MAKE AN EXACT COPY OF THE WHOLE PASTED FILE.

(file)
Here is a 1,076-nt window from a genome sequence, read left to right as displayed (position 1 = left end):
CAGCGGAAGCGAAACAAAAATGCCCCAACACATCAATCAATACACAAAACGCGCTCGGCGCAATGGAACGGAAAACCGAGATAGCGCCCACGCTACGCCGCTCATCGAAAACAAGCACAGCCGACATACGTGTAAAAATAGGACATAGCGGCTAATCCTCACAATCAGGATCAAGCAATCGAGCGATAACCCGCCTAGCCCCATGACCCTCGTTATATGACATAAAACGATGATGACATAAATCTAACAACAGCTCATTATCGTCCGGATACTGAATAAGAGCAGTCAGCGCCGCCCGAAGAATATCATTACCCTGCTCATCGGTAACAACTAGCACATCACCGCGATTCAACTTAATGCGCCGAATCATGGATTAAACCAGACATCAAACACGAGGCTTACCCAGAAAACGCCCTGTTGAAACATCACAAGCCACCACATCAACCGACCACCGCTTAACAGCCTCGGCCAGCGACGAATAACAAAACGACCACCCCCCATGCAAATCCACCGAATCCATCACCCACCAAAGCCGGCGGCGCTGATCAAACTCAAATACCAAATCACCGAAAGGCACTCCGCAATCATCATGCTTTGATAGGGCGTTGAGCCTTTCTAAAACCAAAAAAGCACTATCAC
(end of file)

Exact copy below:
Here is a 1,076-nt window from a genome sequence, read left to right as displayed (position 1 = left end):
CAGCGGAAGCGAAACAAAAATGCCCCAACACATCAATCAATACACAAAACGCGCTCGGCGCAATGGAACGGAAAACCGAGATAGCGCCCACGCTACGCCGCTCATCGAAAACAAGCACAGCCGACATACGTGTAAAAATAGGACATAGCGGCTAATCCTCACAATCAGGATCAAGCAATCGAGCGATAACCCGCCTAGCCCCATGACCCTCGTTATATGACATAAAACGATGATGACATAAATCTAACAACAGCTCATTATCGTCCGGATACTGAATAAGAGCAGTCAGCGCCGCCCGAAGAATATCATTACCCTGCTCATCGGTAACAACTAGCACATCACCGCGATTCAACTTAATGCGCCGAATCATGGATTAAACCAGACATCAAACACGAGGCTTACCCAGAAAACGCCCTGTTGAAACATCACAAGCCACCACATCAACCGACCACCGCTTAACAGCCTCGGCCAGCGACGAATAACAAAACGACCACCCCCCATGCAAATCCACCGAATCCATCACCCACCAAAGCCGGCGGCGCTGATCAAACTCAAATACCAAATCACCGAAAGGCACTCCGCAATCATCATGCTTTGATAGGGCGTTGAGCCTTTCTAAAACCAAAAAAGCACTATCAC